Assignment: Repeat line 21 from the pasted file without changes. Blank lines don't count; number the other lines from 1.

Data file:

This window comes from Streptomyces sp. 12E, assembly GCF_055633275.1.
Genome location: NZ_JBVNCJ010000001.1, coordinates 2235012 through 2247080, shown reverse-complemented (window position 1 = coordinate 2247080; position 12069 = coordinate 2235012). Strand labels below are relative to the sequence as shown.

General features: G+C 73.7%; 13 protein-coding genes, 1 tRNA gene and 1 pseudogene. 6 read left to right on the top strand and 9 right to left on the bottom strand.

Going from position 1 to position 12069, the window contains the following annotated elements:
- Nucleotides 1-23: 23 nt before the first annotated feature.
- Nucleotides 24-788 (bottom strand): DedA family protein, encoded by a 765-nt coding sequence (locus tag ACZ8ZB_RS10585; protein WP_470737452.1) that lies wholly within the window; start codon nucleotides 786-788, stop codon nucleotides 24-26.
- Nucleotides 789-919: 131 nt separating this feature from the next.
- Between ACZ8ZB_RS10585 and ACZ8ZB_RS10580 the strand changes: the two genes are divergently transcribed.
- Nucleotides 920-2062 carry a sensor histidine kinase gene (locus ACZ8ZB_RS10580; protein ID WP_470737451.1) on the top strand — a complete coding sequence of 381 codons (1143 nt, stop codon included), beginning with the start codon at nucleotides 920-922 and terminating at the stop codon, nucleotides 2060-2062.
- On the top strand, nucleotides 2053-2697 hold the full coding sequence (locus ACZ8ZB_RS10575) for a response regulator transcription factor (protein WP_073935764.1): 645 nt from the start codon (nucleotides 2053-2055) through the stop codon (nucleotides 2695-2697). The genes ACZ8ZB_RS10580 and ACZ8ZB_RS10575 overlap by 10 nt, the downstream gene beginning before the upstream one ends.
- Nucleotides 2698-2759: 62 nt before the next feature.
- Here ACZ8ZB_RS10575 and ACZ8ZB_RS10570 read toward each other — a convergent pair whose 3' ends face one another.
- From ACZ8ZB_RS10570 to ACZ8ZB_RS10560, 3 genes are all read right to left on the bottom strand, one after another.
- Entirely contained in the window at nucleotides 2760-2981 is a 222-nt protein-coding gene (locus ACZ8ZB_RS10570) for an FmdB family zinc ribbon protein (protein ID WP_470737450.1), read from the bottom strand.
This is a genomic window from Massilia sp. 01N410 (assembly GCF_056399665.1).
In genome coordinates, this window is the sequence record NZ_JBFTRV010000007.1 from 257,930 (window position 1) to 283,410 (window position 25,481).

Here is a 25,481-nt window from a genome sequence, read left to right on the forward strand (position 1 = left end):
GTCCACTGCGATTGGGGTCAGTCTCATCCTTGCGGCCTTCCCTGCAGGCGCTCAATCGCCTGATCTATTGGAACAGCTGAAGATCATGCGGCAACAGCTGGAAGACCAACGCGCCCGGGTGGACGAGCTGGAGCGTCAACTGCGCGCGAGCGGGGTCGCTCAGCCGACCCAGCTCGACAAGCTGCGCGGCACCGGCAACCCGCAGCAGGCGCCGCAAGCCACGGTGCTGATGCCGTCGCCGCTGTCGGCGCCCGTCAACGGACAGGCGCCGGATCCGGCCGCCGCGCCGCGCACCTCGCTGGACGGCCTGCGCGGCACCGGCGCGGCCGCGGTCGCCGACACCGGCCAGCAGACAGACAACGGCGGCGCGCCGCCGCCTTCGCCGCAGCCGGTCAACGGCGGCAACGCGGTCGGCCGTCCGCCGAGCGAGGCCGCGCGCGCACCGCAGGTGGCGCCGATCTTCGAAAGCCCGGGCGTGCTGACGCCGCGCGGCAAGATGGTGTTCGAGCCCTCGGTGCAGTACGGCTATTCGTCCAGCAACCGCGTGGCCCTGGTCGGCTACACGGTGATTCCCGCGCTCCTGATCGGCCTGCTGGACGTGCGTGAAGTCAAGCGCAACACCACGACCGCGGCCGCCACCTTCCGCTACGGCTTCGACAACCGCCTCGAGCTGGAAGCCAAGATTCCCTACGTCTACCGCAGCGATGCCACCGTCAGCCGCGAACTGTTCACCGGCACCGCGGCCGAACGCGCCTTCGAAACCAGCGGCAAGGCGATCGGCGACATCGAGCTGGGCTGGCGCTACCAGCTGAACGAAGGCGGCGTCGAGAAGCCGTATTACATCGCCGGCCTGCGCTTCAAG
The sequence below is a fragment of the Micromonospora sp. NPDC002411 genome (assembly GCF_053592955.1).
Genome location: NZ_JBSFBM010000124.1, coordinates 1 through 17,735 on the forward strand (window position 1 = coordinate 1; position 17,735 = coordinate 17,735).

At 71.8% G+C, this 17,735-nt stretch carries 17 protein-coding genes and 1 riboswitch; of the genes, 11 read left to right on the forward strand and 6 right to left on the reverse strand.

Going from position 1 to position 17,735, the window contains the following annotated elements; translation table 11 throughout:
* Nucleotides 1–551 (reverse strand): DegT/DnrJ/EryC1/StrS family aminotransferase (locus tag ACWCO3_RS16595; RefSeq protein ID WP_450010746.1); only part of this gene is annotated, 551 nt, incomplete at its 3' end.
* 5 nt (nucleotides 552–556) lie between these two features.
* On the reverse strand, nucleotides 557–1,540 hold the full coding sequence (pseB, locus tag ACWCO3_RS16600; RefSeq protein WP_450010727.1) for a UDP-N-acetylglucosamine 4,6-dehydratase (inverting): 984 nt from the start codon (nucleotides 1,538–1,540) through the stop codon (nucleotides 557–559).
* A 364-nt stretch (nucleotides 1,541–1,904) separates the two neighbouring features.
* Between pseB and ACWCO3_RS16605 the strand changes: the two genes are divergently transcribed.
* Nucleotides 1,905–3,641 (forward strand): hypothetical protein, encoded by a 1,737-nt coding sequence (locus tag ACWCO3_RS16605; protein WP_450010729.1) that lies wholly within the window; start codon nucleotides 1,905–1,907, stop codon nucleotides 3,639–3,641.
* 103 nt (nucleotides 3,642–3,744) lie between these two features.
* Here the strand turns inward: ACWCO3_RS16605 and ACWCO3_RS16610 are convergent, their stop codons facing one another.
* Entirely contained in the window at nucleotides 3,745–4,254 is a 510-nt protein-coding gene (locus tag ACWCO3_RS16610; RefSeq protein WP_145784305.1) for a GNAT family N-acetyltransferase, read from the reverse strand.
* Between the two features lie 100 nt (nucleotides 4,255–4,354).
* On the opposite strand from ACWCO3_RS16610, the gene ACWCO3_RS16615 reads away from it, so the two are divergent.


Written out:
At 71.8% G+C, this 17,735-nt stretch carries 17 protein-coding genes and 1 riboswitch; of the genes, 11 read left to right on the forward strand and 6 right to left on the reverse strand.